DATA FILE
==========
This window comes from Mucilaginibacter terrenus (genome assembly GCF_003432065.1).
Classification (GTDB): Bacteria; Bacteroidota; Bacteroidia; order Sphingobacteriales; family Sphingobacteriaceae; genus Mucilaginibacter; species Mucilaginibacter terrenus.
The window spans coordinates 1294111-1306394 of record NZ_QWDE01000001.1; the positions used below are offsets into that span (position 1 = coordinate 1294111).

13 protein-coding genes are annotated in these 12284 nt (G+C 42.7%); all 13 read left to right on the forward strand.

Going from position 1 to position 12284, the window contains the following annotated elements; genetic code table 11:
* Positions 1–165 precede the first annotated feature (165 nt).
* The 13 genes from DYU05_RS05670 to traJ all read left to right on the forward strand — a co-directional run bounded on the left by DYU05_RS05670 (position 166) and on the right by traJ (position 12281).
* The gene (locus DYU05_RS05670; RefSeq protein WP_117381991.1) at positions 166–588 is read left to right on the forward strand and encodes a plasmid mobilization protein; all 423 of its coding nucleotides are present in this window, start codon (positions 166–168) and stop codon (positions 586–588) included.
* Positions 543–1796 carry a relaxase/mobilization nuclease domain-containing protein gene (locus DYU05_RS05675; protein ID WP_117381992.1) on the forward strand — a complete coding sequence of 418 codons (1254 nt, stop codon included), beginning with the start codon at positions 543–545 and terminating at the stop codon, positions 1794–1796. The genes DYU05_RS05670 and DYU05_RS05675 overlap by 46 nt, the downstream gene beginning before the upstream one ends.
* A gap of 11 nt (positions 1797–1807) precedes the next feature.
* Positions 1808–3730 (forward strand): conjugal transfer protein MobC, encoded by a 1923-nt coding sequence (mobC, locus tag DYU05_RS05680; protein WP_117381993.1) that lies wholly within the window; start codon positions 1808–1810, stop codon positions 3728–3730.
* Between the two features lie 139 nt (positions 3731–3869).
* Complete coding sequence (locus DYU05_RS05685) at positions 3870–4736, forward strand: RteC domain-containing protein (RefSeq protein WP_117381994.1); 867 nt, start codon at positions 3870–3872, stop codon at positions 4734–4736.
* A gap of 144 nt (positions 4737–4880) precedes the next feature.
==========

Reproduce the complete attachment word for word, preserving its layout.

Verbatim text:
This window comes from Mucilaginibacter terrenus (genome assembly GCF_003432065.1).
Classification (GTDB): Bacteria; Bacteroidota; Bacteroidia; order Sphingobacteriales; family Sphingobacteriaceae; genus Mucilaginibacter; species Mucilaginibacter terrenus.
The window spans coordinates 1294111-1306394 of record NZ_QWDE01000001.1; the positions used below are offsets into that span (position 1 = coordinate 1294111).

13 protein-coding genes are annotated in these 12284 nt (G+C 42.7%); all 13 read left to right on the forward strand.

Going from position 1 to position 12284, the window contains the following annotated elements; genetic code table 11:
* Positions 1–165 precede the first annotated feature (165 nt).
* The 13 genes from DYU05_RS05670 to traJ all read left to right on the forward strand — a co-directional run bounded on the left by DYU05_RS05670 (position 166) and on the right by traJ (position 12281).
* The gene (locus DYU05_RS05670; RefSeq protein WP_117381991.1) at positions 166–588 is read left to right on the forward strand and encodes a plasmid mobilization protein; all 423 of its coding nucleotides are present in this window, start codon (positions 166–168) and stop codon (positions 586–588) included.
* Positions 543–1796 carry a relaxase/mobilization nuclease domain-containing protein gene (locus DYU05_RS05675; protein ID WP_117381992.1) on the forward strand — a complete coding sequence of 418 codons (1254 nt, stop codon included), beginning with the start codon at positions 543–545 and terminating at the stop codon, positions 1794–1796. The genes DYU05_RS05670 and DYU05_RS05675 overlap by 46 nt, the downstream gene beginning before the upstream one ends.
* A gap of 11 nt (positions 1797–1807) precedes the next feature.
* Positions 1808–3730 (forward strand): conjugal transfer protein MobC, encoded by a 1923-nt coding sequence (mobC, locus tag DYU05_RS05680; protein WP_117381993.1) that lies wholly within the window; start codon positions 1808–1810, stop codon positions 3728–3730.
* Between the two features lie 139 nt (positions 3731–3869).
* Complete coding sequence (locus DYU05_RS05685) at positions 3870–4736, forward strand: RteC domain-containing protein (RefSeq protein WP_117381994.1); 867 nt, start codon at positions 3870–3872, stop codon at positions 4734–4736.
* A gap of 144 nt (positions 4737–4880) precedes the next feature.